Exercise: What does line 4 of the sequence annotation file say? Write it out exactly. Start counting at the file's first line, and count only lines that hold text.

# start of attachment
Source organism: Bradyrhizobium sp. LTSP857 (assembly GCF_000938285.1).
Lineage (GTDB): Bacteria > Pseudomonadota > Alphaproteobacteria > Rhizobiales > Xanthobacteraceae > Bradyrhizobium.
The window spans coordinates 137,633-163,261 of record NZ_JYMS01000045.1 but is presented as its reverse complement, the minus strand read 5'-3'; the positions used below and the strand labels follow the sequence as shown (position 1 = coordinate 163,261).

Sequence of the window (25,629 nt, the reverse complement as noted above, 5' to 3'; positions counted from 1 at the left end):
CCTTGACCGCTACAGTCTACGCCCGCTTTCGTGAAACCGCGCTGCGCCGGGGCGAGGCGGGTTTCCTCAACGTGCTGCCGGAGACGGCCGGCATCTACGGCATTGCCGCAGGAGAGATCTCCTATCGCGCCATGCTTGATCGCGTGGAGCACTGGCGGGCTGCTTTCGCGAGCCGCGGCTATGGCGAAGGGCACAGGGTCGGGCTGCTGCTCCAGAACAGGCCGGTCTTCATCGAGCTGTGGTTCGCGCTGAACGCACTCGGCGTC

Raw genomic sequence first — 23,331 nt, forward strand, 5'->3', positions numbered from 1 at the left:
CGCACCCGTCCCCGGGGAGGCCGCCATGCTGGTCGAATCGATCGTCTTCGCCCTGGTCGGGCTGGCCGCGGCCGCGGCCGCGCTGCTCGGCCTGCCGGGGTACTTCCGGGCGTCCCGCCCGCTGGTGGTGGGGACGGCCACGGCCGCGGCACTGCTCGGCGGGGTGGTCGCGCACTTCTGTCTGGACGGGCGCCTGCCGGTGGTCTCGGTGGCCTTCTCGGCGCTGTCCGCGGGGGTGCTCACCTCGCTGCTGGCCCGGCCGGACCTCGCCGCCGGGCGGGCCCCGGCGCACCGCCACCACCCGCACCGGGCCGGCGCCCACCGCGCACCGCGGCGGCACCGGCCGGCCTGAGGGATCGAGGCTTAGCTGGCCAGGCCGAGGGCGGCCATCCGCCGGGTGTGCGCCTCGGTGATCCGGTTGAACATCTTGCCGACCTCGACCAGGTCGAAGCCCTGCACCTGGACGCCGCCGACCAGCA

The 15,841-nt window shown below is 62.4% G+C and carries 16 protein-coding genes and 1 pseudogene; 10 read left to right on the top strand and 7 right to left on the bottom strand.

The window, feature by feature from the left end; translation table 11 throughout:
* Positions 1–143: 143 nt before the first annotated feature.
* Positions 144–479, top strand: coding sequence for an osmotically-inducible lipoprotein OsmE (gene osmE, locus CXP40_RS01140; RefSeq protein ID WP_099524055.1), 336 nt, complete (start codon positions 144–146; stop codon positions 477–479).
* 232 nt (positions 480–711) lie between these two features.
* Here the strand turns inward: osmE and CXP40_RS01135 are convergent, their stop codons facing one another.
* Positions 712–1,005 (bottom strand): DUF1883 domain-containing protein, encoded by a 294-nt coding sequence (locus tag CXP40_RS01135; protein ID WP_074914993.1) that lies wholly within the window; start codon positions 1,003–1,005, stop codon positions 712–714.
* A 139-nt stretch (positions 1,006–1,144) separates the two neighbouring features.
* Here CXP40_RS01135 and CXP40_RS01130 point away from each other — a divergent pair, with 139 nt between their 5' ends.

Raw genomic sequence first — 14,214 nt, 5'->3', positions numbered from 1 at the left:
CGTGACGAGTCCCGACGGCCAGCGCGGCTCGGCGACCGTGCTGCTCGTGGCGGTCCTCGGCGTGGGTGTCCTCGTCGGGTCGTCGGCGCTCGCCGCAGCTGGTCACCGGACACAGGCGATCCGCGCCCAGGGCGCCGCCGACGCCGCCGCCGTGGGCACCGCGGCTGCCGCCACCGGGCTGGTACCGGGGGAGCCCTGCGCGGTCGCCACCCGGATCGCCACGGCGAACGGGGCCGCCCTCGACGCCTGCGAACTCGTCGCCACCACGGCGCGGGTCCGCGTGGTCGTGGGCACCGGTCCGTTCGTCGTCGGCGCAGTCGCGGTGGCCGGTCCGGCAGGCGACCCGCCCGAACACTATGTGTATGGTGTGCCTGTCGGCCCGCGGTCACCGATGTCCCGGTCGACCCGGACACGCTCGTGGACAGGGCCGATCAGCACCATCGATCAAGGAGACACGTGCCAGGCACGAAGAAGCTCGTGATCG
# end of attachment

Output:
Sequence of the window (25,629 nt, the reverse complement as noted above, 5' to 3'; positions counted from 1 at the left end):